Augustus Garland Parker III, (his full name) started work in July 2017 and already has served in multiple capacities.

He helped open Novant Health OB/GYN Urgent Care center, believed to be the first of its kind in the Southeast. As its medical director, he oversees nurse practitioners and physician assistants who staff the center from 5 to 9 p.m. on weekdays and 9 a.m. to 9 p.m. on weekends. The center is located off Carmel Road near N.C. 51.

Parker is also part of a pool of gynecologists who cover for other doctors out with illness or on vacation, and he has worked on community initiatives to improve the health of African Americans. He’s also a physician facilitator teaching employees about Novant Health’s core value of diversity and inclusion.

“We’re keeping Dr. Parker busy,” Solomon said.

Medical pioneer

Parker’s new roles fit his longtime interests.

In Ohio, he worked to reduce infant mortality and disparities in health care for people of color. A former president of the Columbus Board of Health, he also created mobile health units to provide access to services by students in Columbus City Schools.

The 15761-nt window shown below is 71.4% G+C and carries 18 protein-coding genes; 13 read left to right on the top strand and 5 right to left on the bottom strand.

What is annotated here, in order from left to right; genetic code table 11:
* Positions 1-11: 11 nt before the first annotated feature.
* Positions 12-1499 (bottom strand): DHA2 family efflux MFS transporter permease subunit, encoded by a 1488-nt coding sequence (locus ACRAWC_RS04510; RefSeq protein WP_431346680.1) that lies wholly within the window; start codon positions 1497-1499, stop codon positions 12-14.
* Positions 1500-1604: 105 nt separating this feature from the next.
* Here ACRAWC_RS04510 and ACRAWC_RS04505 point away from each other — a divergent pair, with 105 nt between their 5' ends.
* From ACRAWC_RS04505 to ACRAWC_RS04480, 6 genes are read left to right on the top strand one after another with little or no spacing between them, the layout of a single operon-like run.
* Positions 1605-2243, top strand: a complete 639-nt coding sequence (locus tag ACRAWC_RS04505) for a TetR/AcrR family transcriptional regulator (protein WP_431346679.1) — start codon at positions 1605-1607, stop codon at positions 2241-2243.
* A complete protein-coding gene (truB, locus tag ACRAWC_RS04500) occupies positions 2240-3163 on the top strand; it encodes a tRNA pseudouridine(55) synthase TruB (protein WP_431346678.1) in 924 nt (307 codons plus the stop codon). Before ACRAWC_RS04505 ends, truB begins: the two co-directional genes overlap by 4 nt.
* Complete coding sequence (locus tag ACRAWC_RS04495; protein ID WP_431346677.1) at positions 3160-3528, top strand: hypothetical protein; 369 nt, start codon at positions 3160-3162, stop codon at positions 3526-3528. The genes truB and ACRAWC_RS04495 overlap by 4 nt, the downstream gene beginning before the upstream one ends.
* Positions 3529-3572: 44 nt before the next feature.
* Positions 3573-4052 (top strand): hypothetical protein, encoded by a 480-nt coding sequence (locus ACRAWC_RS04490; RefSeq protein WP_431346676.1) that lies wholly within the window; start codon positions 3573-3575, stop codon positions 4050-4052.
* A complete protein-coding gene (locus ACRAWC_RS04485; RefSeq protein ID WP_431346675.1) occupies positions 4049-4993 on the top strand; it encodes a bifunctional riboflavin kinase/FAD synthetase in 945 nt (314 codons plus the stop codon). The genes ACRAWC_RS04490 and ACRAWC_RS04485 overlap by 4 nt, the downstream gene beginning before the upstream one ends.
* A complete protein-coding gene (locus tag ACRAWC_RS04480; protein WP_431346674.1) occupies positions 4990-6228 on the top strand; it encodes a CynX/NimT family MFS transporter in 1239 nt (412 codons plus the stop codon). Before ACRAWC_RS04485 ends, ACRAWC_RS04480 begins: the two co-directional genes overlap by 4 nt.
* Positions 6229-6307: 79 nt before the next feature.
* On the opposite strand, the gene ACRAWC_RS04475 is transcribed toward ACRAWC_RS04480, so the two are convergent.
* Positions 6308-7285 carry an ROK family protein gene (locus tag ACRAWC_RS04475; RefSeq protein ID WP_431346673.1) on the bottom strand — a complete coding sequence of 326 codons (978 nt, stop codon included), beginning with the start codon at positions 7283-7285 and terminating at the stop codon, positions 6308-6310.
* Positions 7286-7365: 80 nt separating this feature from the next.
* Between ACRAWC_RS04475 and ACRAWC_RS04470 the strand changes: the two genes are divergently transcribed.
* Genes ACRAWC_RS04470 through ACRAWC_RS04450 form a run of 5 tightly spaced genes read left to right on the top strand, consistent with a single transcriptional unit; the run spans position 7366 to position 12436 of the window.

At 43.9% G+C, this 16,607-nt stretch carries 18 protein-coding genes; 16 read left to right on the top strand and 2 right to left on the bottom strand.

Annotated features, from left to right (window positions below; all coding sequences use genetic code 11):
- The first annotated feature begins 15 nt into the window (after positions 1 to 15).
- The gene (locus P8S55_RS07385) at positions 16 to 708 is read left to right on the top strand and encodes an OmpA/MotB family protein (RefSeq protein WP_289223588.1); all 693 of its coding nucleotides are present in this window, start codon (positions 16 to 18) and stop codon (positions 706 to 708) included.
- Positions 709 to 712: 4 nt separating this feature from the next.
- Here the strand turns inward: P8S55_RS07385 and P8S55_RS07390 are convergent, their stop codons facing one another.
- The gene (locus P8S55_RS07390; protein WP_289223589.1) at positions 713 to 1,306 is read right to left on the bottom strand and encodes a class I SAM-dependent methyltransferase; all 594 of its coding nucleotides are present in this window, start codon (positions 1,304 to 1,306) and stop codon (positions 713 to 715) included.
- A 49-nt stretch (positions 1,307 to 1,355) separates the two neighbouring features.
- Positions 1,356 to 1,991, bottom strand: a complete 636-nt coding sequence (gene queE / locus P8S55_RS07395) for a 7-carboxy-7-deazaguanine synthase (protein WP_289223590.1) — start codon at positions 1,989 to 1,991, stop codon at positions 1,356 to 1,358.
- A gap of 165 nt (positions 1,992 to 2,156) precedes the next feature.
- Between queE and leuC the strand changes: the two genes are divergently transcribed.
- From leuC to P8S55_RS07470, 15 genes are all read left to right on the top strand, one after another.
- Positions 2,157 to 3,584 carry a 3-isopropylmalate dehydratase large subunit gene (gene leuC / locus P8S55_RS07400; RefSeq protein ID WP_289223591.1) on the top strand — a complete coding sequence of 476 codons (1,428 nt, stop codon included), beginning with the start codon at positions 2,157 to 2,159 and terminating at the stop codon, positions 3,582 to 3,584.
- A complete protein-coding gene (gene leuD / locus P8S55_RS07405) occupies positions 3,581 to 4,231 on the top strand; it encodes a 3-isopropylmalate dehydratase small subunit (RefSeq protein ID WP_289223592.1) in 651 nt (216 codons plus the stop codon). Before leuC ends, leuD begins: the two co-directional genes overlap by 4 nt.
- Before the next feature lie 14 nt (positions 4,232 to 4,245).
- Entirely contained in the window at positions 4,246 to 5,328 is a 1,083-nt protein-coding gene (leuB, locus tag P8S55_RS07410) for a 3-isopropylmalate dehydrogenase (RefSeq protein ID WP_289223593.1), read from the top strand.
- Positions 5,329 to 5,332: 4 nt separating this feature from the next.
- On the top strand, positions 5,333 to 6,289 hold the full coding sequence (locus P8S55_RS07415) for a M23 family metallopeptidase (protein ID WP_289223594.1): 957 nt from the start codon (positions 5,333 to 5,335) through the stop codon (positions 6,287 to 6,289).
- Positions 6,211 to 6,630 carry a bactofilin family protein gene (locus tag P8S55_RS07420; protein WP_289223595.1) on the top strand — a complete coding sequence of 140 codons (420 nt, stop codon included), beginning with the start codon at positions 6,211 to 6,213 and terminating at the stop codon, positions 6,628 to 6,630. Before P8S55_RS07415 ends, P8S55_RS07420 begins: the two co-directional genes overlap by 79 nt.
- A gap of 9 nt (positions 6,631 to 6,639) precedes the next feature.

In addition to caring for patients and teaching medical residents, Parker pioneered obstetrical surgical techniques, such as endometrial ablation and da Vinci robotic laparoscopic hysterectomy. He also invented the ObstiHook Amnion Perforator, a patented device designed to perforate the amniotic sac – the bag of waters surrounding a baby in the womb –  while protecting mother and child.

A legacy of service

In Ohio, Gus Parker and his wife, Cheryl, a longtime elementary school teacher, grew up in families that are well-known and celebrated.

Jason and dad